Animal Control Officer Jokes
Salt Lake City, UT - In what may cause Best Friends to issue a press release in defense of pit bulls, and pit bull advocacy groups to create an online petition to shame an individual, Salt Lake County Animal Control officer, Julie Smith, points out an obvious question: "...what would animal services do without pit bulls? They account for the majority of our calls." The response comes after a pit bull recently locked his jaws around an innocent Chihuahua.
"Owners of pit bulls have got to start taking responsibility or the breed could be banned in Utah," Smith said. "We often chuckle, even though it not a joking matter, but what would animal services do without pit bulls? They account for the majority of our calls."
If animal services did not have to cope with the pit bull problem, one might see a dramatic fall in shelter occupancy rates. Across the country, pit bulls commonly make up 40-60% of shelter space. Pit bulls often require individual kennels too. Due to their genetic "animal-aggression," a pit bull might attack and even kill a kennel mate. A reduction in the number of pit bulls would help lessen overcrowding in shelters, as well as, the number of pit bulls euthanized annually.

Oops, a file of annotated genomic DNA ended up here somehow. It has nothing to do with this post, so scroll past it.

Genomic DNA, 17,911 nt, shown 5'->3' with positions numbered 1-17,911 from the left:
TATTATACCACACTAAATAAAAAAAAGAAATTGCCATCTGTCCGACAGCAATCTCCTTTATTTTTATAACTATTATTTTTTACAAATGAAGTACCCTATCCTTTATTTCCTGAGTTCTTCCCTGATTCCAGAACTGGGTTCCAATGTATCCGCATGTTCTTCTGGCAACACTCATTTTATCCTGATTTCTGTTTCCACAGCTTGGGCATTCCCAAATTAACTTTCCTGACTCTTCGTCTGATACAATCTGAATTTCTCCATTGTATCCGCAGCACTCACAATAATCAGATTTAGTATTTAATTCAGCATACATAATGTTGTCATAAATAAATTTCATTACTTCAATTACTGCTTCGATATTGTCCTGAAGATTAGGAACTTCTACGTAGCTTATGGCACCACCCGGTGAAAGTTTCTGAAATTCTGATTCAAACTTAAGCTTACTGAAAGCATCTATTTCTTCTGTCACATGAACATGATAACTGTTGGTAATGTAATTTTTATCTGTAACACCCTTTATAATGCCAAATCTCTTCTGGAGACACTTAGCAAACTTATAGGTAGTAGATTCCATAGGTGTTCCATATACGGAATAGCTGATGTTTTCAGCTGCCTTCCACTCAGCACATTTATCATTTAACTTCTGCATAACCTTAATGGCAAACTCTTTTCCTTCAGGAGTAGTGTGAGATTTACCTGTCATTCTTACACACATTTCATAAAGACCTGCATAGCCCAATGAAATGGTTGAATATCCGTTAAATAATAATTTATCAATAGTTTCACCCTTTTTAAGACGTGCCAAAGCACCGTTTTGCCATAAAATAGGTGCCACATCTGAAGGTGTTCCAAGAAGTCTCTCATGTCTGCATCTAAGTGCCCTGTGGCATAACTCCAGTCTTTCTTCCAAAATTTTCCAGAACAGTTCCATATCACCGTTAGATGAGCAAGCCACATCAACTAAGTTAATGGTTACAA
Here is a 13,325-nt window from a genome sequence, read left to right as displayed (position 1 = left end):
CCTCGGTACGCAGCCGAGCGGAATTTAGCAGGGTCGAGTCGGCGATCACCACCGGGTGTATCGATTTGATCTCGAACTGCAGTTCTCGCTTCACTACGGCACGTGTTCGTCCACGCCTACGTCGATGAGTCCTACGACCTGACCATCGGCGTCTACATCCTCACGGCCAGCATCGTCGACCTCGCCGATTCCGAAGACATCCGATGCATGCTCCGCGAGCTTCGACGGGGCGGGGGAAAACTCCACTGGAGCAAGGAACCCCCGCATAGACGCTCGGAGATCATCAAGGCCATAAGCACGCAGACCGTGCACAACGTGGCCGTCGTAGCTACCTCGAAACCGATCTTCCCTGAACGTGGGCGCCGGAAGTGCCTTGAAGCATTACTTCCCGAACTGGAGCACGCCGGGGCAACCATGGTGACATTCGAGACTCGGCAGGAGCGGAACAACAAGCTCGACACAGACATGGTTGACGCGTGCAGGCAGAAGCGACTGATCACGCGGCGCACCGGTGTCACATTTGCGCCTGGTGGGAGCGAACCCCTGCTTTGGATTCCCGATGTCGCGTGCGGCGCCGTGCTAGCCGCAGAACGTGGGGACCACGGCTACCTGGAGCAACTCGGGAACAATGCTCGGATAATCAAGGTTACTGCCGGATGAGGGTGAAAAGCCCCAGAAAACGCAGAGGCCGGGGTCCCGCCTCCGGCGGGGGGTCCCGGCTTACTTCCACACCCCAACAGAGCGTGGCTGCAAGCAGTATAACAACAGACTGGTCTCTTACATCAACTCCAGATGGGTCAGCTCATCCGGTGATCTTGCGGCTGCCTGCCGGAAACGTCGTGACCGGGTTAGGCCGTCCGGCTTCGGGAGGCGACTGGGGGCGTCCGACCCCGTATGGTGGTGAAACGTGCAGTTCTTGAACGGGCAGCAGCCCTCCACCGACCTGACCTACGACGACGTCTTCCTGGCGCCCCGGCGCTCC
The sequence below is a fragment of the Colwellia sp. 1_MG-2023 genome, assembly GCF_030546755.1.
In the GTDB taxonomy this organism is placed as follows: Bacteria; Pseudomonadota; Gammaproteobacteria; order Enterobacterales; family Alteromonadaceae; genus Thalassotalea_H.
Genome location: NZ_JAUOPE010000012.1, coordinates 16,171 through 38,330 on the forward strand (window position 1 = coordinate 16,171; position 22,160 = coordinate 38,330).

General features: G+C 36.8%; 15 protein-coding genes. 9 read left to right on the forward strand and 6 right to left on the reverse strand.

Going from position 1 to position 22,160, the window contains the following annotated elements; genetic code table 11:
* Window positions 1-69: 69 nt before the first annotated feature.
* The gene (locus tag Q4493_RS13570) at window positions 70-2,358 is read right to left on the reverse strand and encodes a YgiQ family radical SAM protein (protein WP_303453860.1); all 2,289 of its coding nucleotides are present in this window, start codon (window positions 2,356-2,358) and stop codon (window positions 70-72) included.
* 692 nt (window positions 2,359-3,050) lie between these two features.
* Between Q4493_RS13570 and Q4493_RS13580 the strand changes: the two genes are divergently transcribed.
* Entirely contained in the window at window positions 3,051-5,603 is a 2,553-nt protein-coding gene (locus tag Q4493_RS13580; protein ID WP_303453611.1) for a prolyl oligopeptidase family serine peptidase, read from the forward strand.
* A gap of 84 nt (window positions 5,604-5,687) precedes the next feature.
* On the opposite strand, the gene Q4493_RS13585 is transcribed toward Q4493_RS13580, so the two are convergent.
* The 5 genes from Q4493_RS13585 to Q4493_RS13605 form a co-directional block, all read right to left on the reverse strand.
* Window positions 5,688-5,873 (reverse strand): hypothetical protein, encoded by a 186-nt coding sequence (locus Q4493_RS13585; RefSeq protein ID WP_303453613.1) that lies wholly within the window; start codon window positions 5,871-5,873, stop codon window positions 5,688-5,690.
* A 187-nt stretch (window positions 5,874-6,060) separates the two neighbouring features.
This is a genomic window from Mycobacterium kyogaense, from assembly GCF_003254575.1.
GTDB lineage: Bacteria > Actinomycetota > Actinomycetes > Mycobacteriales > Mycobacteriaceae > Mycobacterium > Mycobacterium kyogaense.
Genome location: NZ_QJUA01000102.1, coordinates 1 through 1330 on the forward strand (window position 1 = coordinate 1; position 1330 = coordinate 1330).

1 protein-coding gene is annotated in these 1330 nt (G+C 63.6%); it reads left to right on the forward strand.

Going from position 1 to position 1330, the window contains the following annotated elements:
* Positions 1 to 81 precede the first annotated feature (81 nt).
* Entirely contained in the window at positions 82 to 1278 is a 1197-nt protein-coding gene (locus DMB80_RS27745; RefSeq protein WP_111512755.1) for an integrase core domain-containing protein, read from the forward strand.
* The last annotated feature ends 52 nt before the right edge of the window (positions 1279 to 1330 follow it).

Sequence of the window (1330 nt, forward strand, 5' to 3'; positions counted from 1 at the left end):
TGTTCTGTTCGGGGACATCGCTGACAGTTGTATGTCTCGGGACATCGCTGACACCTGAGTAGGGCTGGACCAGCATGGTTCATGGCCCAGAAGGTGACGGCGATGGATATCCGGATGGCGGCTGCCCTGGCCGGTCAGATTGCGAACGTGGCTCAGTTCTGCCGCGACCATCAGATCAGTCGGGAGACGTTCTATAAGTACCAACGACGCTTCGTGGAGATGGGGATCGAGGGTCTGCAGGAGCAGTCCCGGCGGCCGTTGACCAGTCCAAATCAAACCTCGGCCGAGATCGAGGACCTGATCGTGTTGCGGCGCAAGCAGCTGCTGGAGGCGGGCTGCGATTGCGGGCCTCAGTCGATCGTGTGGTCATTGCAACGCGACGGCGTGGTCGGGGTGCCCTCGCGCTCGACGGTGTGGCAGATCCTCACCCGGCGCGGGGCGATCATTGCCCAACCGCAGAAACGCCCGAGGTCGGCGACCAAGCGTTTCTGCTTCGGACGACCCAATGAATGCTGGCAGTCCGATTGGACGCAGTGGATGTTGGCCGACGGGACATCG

As Smith states, pit bulls currently use the lion share of animal control resources, which includes: shelter space, trucks sent out for impoundment and ticketing, special "aggression" training programs and equipment, endless bite and menacing reports (a single report may equal 10-20 pages) and personnel resources required to fulfill these tasks. A reduction in the number of pit bulls would free these resources to enforce existing laws such as: leash, scoop and barking.
11/21/08: Couple Takes Out Second Mortgage to Adopt Biting Pit Bull-Mix
11/03/08: Flashback: Best Friends Animal Sanctuary Refuses Care of Pit Bulls
10/14/08: Comment: Bait Dog Myth Perpetuated by Pit Bull Advocates